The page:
I come from non-denominational/Baptist/Methodist stock. So, I didn't know anything about Lent until maybe a couple of years ago. And even then, it was very elementary. The little I knew included that people gave stuff up - like chocolate or meat or Starbucks. I thought that was it. The more I heard of people observing Lent, the more confused I was about it. Lent became more of a diet fad than maybe what it was supposed to be. It became more of simply giving something up. That may be a part. But it is certainly not what is it all about - at least for me it's not. Isn't it bigger than a diet?
This year, I needed Lent. We've been uprooted from our family and roots in Texas to North Carolina. And while we are extremely thankful for being here and the community we now have, sometimes it's hard. Sometimes it's hard not being to escape to the parents house for a quick weekend trip. Or have them come up for a few years "just because". Now that i'm in school, it's hard because - well - school is stinkin' hard! So, this "season" of our life right now is busy and we are seeking our new rhythm in the Kingdom and just in normal every-day life.
As Lent was approaching this year, I felt a stirring in my heart that I wanted to do it. And more that I needed to do it. On Tuesday, I asked some hard questions of what I wanted at the end of Lent. What was Lent all about for me? I wanted to know what the resurrection really meant. I wanted to know what the dying and death preceding the resurrection meant. I wanted to know the purpose of Lent. Why give up something for the sake of giving up something? I wanted something more.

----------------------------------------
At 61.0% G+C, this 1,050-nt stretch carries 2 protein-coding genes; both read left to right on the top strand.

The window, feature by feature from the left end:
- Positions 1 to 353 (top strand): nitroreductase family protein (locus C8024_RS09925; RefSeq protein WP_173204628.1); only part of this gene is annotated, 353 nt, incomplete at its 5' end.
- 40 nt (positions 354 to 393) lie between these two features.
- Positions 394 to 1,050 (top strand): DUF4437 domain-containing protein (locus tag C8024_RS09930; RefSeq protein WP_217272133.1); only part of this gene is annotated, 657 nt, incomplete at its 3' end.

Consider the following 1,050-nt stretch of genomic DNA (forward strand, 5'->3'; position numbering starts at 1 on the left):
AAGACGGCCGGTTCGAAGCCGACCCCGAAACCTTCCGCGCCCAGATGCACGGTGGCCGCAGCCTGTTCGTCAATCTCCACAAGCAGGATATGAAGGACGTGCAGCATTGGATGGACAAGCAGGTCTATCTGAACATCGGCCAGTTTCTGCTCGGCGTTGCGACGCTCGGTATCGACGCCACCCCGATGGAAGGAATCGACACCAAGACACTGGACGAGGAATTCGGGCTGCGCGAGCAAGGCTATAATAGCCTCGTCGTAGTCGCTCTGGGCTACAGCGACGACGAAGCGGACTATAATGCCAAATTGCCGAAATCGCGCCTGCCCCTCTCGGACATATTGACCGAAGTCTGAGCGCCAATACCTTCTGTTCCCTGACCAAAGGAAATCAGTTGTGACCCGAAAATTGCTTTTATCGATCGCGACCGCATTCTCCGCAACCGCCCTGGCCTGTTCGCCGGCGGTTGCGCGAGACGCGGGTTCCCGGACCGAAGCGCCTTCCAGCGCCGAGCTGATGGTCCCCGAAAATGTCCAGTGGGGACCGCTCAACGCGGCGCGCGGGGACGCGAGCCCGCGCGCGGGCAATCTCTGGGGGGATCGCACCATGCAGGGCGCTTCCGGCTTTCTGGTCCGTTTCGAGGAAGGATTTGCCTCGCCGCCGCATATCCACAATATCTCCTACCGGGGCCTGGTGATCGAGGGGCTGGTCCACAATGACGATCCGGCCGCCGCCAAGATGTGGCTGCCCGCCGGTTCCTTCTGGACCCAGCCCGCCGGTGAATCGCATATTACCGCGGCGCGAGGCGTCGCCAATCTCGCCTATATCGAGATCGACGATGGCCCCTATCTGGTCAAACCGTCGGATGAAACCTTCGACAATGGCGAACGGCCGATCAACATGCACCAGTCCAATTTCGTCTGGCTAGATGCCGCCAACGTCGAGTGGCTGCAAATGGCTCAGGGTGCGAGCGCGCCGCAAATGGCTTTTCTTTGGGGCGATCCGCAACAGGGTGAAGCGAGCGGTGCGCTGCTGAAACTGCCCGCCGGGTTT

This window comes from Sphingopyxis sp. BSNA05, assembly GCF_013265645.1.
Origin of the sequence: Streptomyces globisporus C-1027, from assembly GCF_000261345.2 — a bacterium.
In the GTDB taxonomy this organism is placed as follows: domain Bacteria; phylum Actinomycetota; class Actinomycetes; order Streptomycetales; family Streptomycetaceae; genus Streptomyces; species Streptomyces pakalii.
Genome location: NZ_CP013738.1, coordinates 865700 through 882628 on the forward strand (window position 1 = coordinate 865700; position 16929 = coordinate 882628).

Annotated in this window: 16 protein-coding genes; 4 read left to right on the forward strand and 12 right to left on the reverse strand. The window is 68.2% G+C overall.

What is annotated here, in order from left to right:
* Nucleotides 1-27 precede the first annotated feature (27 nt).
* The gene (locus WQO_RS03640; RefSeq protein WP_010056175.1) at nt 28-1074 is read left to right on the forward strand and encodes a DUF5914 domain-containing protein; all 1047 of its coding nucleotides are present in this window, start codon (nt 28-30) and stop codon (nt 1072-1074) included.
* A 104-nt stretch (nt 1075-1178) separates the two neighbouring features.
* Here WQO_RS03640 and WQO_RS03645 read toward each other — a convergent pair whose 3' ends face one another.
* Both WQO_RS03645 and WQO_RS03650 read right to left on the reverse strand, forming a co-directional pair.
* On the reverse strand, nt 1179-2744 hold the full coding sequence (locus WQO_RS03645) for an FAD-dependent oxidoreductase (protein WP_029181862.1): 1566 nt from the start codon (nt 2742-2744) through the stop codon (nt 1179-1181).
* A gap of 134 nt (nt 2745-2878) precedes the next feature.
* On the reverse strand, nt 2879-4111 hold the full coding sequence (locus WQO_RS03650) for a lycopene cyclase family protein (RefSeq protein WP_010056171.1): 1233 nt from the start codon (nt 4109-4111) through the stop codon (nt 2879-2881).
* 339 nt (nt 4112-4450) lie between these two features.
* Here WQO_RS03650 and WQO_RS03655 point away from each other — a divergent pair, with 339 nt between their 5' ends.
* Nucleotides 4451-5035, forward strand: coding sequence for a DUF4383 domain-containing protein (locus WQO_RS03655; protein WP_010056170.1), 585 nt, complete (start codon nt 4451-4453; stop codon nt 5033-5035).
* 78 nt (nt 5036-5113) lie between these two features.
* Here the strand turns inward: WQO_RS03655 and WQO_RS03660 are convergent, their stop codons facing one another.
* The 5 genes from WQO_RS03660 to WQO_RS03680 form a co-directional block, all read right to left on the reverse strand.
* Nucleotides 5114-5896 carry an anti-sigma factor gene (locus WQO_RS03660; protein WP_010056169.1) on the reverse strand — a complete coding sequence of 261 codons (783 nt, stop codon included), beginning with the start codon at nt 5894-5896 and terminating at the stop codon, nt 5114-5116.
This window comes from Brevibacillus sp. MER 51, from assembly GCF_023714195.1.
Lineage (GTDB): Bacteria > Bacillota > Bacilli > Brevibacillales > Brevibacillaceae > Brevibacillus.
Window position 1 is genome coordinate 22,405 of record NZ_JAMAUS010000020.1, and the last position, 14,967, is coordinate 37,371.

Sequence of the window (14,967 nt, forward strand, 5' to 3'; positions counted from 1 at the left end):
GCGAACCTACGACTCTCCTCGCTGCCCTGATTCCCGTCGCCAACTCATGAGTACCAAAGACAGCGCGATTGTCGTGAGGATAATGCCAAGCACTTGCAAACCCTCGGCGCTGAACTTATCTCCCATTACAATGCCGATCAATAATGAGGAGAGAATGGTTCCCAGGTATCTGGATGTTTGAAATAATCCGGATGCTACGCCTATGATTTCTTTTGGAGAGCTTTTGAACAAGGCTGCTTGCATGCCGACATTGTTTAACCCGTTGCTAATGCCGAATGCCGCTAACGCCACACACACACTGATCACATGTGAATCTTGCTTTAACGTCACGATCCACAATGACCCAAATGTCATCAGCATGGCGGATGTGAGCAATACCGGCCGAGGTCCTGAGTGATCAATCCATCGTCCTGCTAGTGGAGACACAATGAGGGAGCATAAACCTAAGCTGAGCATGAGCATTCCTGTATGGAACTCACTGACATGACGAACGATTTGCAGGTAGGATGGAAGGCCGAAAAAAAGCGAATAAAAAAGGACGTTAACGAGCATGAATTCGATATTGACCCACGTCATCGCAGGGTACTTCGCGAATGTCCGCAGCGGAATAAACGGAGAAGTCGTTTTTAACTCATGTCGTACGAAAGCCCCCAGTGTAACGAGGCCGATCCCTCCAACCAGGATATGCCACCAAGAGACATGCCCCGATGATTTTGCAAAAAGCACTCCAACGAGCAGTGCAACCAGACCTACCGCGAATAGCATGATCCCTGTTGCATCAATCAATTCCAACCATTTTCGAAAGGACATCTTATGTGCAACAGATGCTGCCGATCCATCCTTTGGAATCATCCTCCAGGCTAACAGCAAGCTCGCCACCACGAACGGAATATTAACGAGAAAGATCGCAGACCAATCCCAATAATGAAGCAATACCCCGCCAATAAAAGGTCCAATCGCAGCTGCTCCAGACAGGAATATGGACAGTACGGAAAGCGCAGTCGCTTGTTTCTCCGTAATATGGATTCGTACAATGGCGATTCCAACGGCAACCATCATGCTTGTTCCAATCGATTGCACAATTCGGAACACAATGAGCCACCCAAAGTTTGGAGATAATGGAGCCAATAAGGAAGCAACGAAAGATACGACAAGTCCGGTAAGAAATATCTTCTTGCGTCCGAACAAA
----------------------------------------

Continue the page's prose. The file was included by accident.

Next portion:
So, I set out on Tuesday with a plan for how I would observe Lent. A non-denominational/Baptist/Methodist descendent trying to observe a liturgy that was very foreign to these traditions. I decided what I would give up. I decided what I would do when times got hard. I envisioned what I wanted resurrection Sunday to feel like.
Fast forward to today. And I had already failed in one of my fasts. Not fall-on-your-face fail. But fail enough where I knew it. And God knew it. And my heart felt like a failure.
And then I was met with the realization that dying takes time. Death comes in an instant. But dying takes time. So perhaps these 40 days are about dying. It's certainly not about perfection. It's about taking up my cross daily and following hard after Him. I have heard Him say "Seek my face" and I want to respond like the Psalmist, "Yes Lord, your face I will seek". Daily seeking. Daily walking. Daily observing.
One of the readings for this morning included " now my longing meets your love". I think that may be what Lent is about. My longing, my floundering, my attempt at walking, my journeying, my giving-up-for-the-sake-of-Him is met with Love. And not just any Love. A steadfast Love.
I went running this morning, which isn't atypical as I love to run. It was dark and I was praying and thinking a lot so I didn't realize I was looking at the ground in front of me. I only noticed the two feet in front of me until I ran smack-dab into a trash can. I'm glad it was 5:30am, y'all. Embarrassing! I started running again and thought back to what I read 20 minutes earlier - "now my longing meets your love". My longing, my floundering, my attempt at walking, my journeying, my fasting meets His Love. And sometimes it needs to run smack-dab into it so I am completely stopped and stilled. Stopped by His Love. Stilled by His Love. My longing had met His Love. His Steadfast Love.
I made a little Lent tree. It's not elaborate or probably not even very cool. But it's a tree with twigs from my front yard. Every night i'm going to write something I held onto that day to remind me of the dying or resurrection or the walk or simply Jesus. We'll see what is collected on that tree in 39 days. I am excited. I am nervous. But I know I won't be disappointed.
So tonight I wrote my little something on a torn up index card to hang on my tree. It said simply, "My longing meets your steadfast love - smack-dab on". I needed that reminder. And I continue walking. Daily walking and longing after what Lent is all about.
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